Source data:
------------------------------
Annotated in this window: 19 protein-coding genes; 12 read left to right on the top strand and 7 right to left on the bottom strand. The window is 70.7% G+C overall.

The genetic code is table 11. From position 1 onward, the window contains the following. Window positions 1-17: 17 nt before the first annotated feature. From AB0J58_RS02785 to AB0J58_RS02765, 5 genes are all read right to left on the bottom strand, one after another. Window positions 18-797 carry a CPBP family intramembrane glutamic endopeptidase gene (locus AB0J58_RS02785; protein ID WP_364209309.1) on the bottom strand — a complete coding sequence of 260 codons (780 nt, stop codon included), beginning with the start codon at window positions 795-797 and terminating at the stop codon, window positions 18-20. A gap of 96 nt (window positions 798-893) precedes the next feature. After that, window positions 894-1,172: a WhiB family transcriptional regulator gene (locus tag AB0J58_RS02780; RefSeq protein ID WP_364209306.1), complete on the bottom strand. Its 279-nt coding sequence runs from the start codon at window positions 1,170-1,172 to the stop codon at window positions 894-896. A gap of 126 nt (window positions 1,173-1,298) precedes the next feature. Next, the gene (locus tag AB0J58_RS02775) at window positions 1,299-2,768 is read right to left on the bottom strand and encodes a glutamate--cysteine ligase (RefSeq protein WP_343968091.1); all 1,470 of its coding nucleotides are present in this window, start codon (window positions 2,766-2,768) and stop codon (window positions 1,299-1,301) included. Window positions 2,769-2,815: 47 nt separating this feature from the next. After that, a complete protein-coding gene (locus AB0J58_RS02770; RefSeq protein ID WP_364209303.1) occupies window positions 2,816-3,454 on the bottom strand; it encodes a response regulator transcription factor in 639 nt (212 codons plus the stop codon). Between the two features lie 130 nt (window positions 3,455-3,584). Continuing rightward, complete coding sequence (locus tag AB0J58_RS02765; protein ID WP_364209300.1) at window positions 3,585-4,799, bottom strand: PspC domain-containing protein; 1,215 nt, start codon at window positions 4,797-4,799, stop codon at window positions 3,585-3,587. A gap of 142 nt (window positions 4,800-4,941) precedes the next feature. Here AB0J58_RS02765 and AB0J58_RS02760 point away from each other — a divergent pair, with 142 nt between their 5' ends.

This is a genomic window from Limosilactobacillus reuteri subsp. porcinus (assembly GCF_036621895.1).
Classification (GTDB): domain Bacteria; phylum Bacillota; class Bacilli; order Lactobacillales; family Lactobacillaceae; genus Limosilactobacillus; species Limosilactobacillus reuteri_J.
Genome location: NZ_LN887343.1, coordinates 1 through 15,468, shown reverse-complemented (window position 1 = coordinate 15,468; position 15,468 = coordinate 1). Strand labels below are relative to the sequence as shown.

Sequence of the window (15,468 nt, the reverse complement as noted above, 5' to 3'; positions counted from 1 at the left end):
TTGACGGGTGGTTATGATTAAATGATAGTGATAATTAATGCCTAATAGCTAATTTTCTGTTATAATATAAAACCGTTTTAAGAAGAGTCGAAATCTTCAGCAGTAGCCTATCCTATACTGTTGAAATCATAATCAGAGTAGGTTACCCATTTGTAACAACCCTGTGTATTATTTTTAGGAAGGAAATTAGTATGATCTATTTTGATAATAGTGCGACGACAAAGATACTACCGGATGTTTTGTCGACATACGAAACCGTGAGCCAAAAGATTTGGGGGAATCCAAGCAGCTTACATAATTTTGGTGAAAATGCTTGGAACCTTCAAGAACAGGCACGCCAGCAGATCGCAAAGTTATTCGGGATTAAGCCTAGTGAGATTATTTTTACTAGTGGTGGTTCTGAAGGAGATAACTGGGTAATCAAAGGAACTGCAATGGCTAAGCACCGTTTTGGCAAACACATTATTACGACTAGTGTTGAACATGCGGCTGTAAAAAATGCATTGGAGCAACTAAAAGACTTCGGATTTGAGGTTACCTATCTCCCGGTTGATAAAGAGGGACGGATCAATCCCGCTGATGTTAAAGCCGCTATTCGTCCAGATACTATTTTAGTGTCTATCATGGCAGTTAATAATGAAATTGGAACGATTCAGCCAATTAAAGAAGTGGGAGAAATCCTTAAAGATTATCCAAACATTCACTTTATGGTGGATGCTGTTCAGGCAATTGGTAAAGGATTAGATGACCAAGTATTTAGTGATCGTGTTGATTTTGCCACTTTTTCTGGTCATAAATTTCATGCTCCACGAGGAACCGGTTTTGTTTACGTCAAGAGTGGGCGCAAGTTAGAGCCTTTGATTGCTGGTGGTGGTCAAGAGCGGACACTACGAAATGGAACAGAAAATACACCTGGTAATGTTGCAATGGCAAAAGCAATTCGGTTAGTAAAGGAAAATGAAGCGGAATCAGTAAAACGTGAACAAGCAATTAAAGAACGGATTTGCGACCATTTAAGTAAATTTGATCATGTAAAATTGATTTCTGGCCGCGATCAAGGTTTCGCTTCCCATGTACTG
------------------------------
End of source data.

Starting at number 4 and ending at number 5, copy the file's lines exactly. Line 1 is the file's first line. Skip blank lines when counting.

Classification (GTDB): domain Bacteria; phylum Bacillota; class Bacilli; order Lactobacillales; family Lactobacillaceae; genus Limosilactobacillus; species Limosilactobacillus reuteri_J.
Genome location: NZ_LN887343.1, coordinates 1 through 15,468, shown reverse-complemented (window position 1 = coordinate 15,468; position 15,468 = coordinate 1). Strand labels below are relative to the sequence as shown.